## By Peter Debney

For the last few years I have been giving a lecture at Leeds University on design optimisation techniques, but the one thing that always bothered me was a sketch that I did of an example design space. This sketch was just that, a simple block diagram indicating what I assumed it would look like. When I had the opportunity to write the lecture up for a paper in The Structural Engineer, I realised that the time had come to do it properly.

First, some background: what is it that we mean by a Design Space? It is essentially a very useful way to think about the design options, and can consider things like steel or concrete, flat slab or beam and slab, column spacing, etc. down to what beam sizes to choose. It is sometimes also called the Search Space or Phase Space. If we consider each option type is a dimension then the result is a plane (2 options), a cube (3 options), or a hypercube (4 or more options) where all the possibilities exist. The trick is to find where our economical yet functional design sits in this space.

For this example I wanted a structure that had just two dimensions of choice, so that I could draw it, yet also exhibited interesting or complex behaviour. I chose two beams of equal length joined to each other mid span, with a central point load. Obviously one design result is that the two beams are the same size and they carry the load equally. The other is that one beam does all the work while its partner just gives restraint.

The design principle was simple too: analyse the beams, determine the moments, and choose the lightest or cheapest beam that can carry the load. In design space terms, we start from one location (the two analysed beam sizes) and jump to another (the two sections from the design). You might refer to this as a quasi-Newton heuristic, if you were so inclined.

The problem with this this method on this structure is one of moment interaction. The moments are proportional to the beams’ relative stiffnesses, with the stiffer beam attracting more moment. When we design the beams, the stiffer beam can thus increase in size more than the lighter one, attracting more moment, and so on. The result is that it can take several steps to converge on a stable answer (the analysed sections are the same ones found in the design).

There are nearly 100 universal beam sections in the UK catalogue, giving us close on 10,000 possible locations in the design space for this simple structure. Normally we might just make a good guess at the initial sizes and take it from there, but for this exercise I wanted to map every point of the design space.

To do all 10,000 calculations by hand would be tedious, even if we halved it by taking the problem’s symmetry into account. Instead I wrote a Python script to work with the model, testing each option and outputting the results to a spreadsheet-friendly csv file.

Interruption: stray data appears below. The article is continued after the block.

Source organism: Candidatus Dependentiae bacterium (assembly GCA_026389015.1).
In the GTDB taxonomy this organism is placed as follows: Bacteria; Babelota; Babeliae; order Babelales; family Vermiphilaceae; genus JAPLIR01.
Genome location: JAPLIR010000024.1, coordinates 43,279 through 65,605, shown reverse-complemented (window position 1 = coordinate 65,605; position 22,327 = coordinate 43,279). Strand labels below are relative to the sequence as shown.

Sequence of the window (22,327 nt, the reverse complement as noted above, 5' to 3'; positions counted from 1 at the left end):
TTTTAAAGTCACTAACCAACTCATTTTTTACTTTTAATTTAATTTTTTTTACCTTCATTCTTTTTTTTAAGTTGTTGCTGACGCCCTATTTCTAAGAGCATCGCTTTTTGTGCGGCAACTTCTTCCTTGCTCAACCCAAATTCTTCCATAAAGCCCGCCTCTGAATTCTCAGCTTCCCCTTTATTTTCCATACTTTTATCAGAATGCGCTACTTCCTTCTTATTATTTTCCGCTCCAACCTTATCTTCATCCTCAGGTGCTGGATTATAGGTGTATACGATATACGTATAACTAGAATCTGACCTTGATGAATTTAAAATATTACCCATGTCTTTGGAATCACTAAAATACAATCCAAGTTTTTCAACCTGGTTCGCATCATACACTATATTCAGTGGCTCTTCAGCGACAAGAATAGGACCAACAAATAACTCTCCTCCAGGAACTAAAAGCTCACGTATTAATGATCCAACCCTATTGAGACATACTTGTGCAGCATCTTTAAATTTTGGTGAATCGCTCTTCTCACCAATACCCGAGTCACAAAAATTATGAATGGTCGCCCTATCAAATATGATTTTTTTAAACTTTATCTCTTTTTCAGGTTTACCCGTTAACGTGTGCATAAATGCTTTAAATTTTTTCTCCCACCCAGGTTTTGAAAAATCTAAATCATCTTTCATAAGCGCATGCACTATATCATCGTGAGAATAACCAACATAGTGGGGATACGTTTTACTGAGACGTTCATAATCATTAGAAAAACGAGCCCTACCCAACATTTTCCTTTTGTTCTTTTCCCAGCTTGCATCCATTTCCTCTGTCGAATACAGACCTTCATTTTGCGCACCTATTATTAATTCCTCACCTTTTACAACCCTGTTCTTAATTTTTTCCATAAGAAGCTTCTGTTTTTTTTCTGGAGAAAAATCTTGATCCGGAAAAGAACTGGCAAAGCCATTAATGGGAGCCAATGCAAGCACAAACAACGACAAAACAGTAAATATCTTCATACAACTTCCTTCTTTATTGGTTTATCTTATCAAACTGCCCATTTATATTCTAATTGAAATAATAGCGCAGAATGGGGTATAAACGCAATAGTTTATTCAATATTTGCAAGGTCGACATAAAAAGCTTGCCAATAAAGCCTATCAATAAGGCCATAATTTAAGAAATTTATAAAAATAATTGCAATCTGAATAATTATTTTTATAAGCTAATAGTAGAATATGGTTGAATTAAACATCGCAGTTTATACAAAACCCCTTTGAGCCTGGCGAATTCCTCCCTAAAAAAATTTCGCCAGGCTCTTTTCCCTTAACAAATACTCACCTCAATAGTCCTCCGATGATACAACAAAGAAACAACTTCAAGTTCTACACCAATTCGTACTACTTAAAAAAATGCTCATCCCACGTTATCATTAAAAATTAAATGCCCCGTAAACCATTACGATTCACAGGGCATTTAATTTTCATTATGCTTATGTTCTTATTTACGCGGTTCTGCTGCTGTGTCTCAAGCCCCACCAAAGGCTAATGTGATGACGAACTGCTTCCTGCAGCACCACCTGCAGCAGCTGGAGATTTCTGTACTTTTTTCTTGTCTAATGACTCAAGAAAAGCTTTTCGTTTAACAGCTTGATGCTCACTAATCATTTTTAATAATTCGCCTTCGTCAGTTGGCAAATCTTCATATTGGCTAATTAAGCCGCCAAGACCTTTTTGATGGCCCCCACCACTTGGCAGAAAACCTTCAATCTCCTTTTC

As this script was to work with a single model I could afford to take some shortcuts. For example as I know that there are only two members then I don’t need the script to either count them or check for their existence when looping through the list. Neither do I need to read the design properties so that I can update them; instead I can hard code the design values into the script. Also, if this script was actually optimizing the structure we would get it to update the analysed sections with the ones found by the design, then repeat until no sections changed. So instead of a quasi-Newton optimisation we will get a map of how the quasi-Newton method would traverse the space.

In this model I placed all the section sizes I wanted to check, placing them into weight order. Price order was another option, combining TATA’s published price modifiers with the current base price. By doing this, then always working upwards through the list during the design check, we will either get the lightest or cheapest section that can carry the load.

The first version of this script works through all the possible pairs of beams, then determines the new pair that will carry the moment. In this instance I first reduced the section list by removing any section that has a lower moment capacity (effective length 5 m) than a lighter section. This reduced the section list down to a third, and thus the design space by a factor of nine to just over 1,000. Apart from greatly speeding up the investigation, it should also remove any sections that would not be chosen anyway: a double advantage. It is almost always worth the effort to remove the options that cannot be chosen, and the advantage grows with the dimensions of the design space. With two beams the reduction was to (1/3)2, with three beams (1/3)3, and so on.